Four years ago, I hit two major milestones within months of each other: I welcomed my fourth baby to our family, and I brought in a six-figure income from my freelance writing business for the first time. Looking back, part of me wonders how I managed to pull it off, but a larger part of me knows exactly how: through hard work, sleepless nights, a lot of coffee and an arsenal of resources and tricks.

Of course, I don’t have all the answers to successfully working while raising young kids (does anyone?), but I can tell you about what has worked for me, my business and my family.


I’ve learned many invaluable lessons from business podcasts such as The Goal Digger and best-selling author Rachel Hollis’s Rise. I recommend these two for female entrepreneurs. Both mix professional interviews, personal experience and real-life takeaways in a down-to-earth-way. For example, Jenna Kutcher of The Goal Digger spends one episode talking about how her husband learned they were expecting while he was, um, using the facilities — then she later discusses how she amassed multiple figures in her business. And if you’re looking for a brutal kick-in-the-pants to get you revved up about your business and personal goals, Hollis’s podcast is the place to go.


I have two favorite books that delve deeper into how our mindset affects our actions: “The Art of Money” by Bari Tessler and “You Are a Badass” by Jen Sincero. I recommend reading Tessler’s book first: She offers simple, effective suggestions to change how you think about money. She suggests approaching your finances as a treat, like allowing yourself your favorite chocolate as you pay bills. Her book was the perfect set-up to Sincero’s book, which is about the power of wealth manifestation and believing in yourself in a non-cheesy way. Some of my bigger business goals, like getting a book deal and making six figures, began with believing I could do it.

I abandoned traditional to-do lists a long time ago.


I didn’t hire help until about a year ago, but I now realize I should have done it a long time ago. A virtual assistant helps me with key tasks I don’t enjoy or lack the skill set to do, such as graphic design and back-end marketing, which frees me up to take on more paid work within my wheelhouse. I found my VA by posting honestly on my website about what I was looking for. I liked having people who wanted to work for me as opposed to me chasing them down through another service or outlet.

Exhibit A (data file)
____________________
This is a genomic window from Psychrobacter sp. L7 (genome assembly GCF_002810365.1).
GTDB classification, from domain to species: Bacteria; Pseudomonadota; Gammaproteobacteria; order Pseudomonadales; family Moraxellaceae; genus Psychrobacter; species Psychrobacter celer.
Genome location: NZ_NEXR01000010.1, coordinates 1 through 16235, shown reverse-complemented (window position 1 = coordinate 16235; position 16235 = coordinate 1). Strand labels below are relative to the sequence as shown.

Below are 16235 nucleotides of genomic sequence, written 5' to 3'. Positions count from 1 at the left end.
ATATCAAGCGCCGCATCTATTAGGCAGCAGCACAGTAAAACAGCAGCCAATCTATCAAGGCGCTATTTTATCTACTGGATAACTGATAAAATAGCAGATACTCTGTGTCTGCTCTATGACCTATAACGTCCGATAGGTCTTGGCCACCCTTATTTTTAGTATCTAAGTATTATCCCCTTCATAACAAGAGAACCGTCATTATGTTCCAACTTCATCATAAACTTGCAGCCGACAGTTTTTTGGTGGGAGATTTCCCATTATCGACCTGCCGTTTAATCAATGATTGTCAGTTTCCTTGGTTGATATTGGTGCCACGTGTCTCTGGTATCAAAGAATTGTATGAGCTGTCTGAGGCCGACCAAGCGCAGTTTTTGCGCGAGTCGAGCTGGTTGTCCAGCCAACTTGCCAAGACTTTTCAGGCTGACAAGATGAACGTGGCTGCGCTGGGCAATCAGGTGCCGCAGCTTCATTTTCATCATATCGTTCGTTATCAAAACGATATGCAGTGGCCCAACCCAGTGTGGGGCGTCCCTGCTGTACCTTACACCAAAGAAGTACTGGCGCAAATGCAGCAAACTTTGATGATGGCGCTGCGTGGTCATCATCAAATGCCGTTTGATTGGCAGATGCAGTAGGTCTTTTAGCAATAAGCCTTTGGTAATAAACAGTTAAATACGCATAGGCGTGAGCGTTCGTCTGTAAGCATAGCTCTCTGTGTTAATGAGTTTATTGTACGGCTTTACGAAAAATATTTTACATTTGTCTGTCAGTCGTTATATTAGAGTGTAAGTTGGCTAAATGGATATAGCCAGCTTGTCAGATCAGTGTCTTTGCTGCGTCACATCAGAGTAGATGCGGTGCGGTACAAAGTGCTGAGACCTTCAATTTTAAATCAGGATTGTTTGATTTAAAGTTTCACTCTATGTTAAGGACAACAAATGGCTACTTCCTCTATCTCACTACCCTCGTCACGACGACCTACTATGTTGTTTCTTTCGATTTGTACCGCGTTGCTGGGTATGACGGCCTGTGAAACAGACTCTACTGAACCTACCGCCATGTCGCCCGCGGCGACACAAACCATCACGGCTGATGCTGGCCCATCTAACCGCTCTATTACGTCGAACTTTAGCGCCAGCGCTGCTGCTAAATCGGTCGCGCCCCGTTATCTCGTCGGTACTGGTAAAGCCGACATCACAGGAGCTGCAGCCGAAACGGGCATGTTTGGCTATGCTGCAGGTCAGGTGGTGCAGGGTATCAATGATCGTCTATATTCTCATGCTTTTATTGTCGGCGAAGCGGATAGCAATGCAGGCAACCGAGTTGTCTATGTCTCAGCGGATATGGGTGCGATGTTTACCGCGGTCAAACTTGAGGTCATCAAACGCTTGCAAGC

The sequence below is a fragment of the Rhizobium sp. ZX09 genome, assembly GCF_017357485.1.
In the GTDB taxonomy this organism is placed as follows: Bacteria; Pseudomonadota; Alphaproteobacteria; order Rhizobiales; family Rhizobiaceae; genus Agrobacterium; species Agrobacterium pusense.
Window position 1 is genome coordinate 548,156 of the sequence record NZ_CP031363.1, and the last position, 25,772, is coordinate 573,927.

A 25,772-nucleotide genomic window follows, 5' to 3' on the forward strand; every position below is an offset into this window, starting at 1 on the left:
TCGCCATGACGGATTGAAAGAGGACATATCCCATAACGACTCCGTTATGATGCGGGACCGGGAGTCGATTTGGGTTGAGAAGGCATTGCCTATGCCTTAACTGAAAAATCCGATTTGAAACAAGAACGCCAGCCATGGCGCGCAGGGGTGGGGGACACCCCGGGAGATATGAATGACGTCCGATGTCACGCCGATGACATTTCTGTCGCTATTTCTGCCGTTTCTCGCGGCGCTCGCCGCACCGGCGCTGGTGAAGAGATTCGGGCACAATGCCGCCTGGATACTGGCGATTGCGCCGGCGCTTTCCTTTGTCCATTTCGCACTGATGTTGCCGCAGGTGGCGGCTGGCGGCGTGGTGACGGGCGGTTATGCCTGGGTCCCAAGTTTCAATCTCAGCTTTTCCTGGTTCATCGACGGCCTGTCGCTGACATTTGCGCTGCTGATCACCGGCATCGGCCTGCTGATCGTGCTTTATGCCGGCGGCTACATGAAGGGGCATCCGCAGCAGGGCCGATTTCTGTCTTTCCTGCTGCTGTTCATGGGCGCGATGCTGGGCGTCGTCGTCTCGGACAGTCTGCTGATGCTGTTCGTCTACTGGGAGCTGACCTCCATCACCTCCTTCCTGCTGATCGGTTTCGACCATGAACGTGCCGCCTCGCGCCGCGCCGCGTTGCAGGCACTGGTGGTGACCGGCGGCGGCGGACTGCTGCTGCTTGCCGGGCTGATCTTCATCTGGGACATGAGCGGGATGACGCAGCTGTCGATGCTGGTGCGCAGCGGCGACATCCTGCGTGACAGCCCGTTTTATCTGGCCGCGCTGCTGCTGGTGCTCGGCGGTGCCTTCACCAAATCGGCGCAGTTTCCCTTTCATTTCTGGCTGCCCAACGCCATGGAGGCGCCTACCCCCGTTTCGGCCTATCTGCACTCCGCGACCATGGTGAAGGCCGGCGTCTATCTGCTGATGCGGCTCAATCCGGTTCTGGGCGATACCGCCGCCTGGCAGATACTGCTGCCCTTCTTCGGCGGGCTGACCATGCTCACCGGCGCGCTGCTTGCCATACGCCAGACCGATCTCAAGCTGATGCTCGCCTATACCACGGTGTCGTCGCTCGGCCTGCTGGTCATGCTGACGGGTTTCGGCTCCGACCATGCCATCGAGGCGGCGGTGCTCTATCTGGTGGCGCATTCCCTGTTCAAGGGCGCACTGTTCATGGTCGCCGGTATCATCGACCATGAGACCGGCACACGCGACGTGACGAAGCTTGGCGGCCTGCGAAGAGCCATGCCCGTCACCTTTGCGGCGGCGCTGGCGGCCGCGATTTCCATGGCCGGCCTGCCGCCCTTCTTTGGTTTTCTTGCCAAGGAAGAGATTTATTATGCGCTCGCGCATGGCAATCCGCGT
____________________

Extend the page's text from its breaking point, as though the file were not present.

Every parent has to find the mix of hot mess and organization that works for them. In my household and business, this is what it looks like:

  • A “happy notepad.” I abandoned traditional to-do lists a long time ago. I hated the constant feeling that I wasn’t doing enough if everything wasn’t crossed off by the end of the day. This year I picked up a pretty notebook that I use for journaling, doodling, or jotting down inspiration as it comes to me. The simple swap has made a difference in how I approach my tasks.
  • Google Homes in my kitchen and kids’ bedrooms. I can make calls while I’m cooking, set timers to get the kids out the door in the morning, use the intercom, and every family member can easily add items to our shopping list.
  • Paper and electronic calendars. I use one master calendar in the kitchen for the whole family, one paper planner for my work deadlines, and my phone calendar for all the things I need to remember, like what to buy for the class party and interview times for my clients.


After almost six years working for myself, I’ve finally learned that indulgences make me more productive as an employee and my own boss. Even though I work from home, only a few steps away from my kitchen, I got a Nespresso machine in my office. I also make sure to use some of my earnings for a monthly gym membership, personal retreats and quarterly massages. I liken it to the snack room at an office or a gym discount for employees — they’re work perks that keep me motivated.


Over the course of building my business, I hit some of my major financial goals: making extra mortgage payments on our new home, paying off thousands of dollars in interest, and paying down my principal early.

I realized I needed to celebrate my accomplishments. Because hitting our financial, career and even personal milestones is a big deal — and it will motivate us to keep working hard.

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